• ces_web_banner_toner_news_902x1776
  • 05 02 2016 429716a-cig-clearchoice-banner-902x177
  • ncc-banner-902-x-177-june-2017
  • 2toner1-2
  • mse-big-banner-new-03-17-2016-416716a-tonernews-web-banner-mse-212
  • Print
  • cartridgewebsite-com-big-banner-02-09-07-2016
  • banner-01-26-17b
  • 4toner4
  • clover-depot-intl-us-ca-email-signature-05-10-2017-902x1772


 user 2005-08-30 at 10:24:00 am Views: 45
  • #12676

    Cost cutting and lavish R&D spending have made it strong. But maintaining profit growth won’t be easy

    The giant statue of Buddha that overlooks Canon Inc.’s Ami plant
    in Ibaraki, north of Tokyo, is hard to miss. Standing 120 meters tall
    – higher than the Statue of Liberty — the Buddha watches over a
    landscape of verdant fields and the occasional factory. For workers
    assembling photocopiers in the Canon facility, though, Buddha’s stare
    pales in comparison to Hiroshi Ishii’s steely gaze. Plant manager Ishii
    likes nothing more than to scour the factory for even the tiniest hint
    of inefficiency. “No matter how small, we have to identify waste and
    find ways to eliminate it,” he says, casting a knowing eye over a young
    worker wrapping freshly assembled copying machines in plastic.

    Ishii may sound obsessive, but it’s that sort of passion for
    improvement that has transformed Canon from a lumbering symbol of
    debt-ridden post-bubble Japan into one of the country’s leading
    enterprises. Ishii and his colleagues at Ami, for instance, have
    developed simple but effective systems to make their operation more
    efficient, such as ropes and pulleys that deliver components in a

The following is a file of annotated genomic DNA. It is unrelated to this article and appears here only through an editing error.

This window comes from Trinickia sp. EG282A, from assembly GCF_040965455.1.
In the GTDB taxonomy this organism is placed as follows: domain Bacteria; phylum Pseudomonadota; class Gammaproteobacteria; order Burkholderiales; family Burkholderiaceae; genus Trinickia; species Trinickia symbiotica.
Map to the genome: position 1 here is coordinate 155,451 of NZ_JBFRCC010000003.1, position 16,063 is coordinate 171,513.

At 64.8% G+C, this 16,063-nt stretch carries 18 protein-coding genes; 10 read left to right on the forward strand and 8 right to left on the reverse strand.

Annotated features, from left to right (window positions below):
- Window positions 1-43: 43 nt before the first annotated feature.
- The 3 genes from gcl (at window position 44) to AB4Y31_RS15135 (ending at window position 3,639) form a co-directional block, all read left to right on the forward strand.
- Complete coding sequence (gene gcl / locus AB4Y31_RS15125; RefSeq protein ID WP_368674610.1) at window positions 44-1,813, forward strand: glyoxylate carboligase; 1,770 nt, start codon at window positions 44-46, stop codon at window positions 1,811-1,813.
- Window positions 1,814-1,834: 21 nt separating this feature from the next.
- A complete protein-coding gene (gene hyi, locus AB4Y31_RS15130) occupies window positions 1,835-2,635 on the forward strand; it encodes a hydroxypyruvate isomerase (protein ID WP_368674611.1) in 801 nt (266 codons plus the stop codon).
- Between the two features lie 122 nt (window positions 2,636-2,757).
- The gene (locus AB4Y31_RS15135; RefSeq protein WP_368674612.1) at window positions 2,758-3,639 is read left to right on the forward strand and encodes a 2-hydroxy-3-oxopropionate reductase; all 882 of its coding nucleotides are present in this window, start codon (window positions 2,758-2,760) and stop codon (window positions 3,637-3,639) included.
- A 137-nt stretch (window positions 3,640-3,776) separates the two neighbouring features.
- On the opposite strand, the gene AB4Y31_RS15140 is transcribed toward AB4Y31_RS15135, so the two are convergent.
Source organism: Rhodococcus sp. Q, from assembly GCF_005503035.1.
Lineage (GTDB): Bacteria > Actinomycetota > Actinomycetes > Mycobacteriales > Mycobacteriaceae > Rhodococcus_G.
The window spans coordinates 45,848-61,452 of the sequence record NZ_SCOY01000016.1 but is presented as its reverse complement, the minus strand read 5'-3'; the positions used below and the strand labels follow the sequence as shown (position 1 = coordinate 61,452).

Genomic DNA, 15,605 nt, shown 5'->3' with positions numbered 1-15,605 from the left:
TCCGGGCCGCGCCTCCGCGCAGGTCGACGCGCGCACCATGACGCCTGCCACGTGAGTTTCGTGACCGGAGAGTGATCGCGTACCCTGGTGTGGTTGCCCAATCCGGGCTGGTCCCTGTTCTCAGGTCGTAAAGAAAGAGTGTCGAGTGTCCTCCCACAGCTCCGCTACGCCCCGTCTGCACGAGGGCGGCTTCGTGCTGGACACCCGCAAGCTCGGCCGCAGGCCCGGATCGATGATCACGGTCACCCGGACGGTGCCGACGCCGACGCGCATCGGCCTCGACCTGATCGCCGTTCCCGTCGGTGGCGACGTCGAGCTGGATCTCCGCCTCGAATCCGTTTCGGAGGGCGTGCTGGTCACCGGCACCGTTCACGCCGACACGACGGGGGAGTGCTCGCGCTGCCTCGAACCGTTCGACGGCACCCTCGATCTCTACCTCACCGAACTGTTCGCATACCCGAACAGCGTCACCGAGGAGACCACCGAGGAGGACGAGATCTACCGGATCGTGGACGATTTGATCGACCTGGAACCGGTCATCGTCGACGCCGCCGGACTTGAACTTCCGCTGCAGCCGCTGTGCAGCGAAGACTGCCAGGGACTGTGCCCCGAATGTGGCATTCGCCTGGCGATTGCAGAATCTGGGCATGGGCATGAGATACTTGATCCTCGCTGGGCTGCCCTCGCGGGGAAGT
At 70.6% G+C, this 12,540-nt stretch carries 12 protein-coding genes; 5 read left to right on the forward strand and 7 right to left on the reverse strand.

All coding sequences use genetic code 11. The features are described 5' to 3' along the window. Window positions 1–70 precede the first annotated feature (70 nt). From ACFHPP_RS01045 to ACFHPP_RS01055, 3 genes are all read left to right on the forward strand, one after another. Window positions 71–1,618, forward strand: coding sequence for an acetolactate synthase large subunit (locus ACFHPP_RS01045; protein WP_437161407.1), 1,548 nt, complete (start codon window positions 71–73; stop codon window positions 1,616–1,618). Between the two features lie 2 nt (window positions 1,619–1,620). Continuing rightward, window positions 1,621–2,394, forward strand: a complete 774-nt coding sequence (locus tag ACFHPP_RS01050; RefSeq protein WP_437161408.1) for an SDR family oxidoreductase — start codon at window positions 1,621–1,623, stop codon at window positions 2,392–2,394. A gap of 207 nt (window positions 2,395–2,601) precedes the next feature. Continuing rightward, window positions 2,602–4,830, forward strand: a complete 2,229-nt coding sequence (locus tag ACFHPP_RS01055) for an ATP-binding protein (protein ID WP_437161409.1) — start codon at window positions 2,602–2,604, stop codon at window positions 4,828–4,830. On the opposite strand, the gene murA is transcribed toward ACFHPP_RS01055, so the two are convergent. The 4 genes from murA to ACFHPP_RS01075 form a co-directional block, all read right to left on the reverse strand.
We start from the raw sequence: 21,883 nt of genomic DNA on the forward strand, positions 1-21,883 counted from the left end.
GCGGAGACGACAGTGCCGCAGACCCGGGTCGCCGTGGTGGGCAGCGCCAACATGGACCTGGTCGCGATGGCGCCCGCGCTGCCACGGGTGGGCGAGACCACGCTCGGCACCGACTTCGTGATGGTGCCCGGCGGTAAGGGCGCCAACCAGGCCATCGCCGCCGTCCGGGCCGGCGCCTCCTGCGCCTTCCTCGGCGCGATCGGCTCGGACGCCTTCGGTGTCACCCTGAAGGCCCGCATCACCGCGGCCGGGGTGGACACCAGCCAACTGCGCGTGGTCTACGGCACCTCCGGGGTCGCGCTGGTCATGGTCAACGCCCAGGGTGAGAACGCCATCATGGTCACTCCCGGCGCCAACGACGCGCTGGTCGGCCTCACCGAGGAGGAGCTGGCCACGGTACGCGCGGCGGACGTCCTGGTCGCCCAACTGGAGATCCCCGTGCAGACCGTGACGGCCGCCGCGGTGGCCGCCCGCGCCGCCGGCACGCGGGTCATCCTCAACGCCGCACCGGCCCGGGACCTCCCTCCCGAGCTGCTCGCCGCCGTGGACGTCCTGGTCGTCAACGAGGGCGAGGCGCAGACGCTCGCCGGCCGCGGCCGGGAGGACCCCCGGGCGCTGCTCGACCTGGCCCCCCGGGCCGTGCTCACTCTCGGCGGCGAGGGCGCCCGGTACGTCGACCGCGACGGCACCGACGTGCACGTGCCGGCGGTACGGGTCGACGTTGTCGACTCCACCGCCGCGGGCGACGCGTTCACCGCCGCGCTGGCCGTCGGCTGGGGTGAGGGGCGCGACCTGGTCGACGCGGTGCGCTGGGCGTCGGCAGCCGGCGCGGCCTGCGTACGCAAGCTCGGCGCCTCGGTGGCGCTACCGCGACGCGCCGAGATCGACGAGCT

jiffy, and foot-controlled motors that rotate workstations so workers
    don’t have to step around the copiers they’re assembling. And since
    extending one’s arm takes time, Canon is shaving seconds by striving to
    put all components and tools within 20 centimeters of a worker’s hand.

    Driving Canon’s quest for efficiency has been CEO Fujio Mitarai, who
    stepped into the top job a decade ago after his predecessor died
    suddenly of pneumonia. When he took over, Mitarai was dismayed by the
    debts of $7.5 billion he inherited. Worse, perhaps, was Canon’s
    mishmash of businesses, ranging from liquid crystal displays to
    typewriters. So, going against years of Canon tradition, he became one
    of Japan’s leading cost-cutters. Mitarai focused only on the profitable
    products — mainly copiers, printers, and cameras — and dumped seven
    departments, including the personal computer, typewriter, and LCD
    screen divisions. In the past five years, savings have averaged $800
    million annually, even as sales have jumped by 30%.


    Mitarai’s fixation on cost cutting and financial prudence — picked up
    during 23 years at Canon’s U.S. operations — has paid off in profits.
    On July 27, Canon announced that its operating margin for the first
    half was 15.4% — about double that of most printer-and-copier rivals
    and triple that of leading consumer electronics makers. For the year,
    Canon expects earnings to grow by 6.9%, to $3.28 billion, on sales of
    $32.9 billion, up 6.1% from 2004. Today, Canon’s market capitalization
    stands at $45 billion, No.10 in Japan and more than triple what it was
    when Mitarai took over. “Thanks to the cost reductions we have achieved
    and the competitiveness of our products, we’re making steady progress,”
    Mitarai said in an interview on the top floor of Canon’s headquarters
    in Shimomaruko, the bland Tokyo district where the company has been
    based since 1951 — 14 years after its founding as a camera maker.

    That’s not to say Canon has no worries. Canon’s digital camera
    business, while more resilient than many rival operations, is unlikely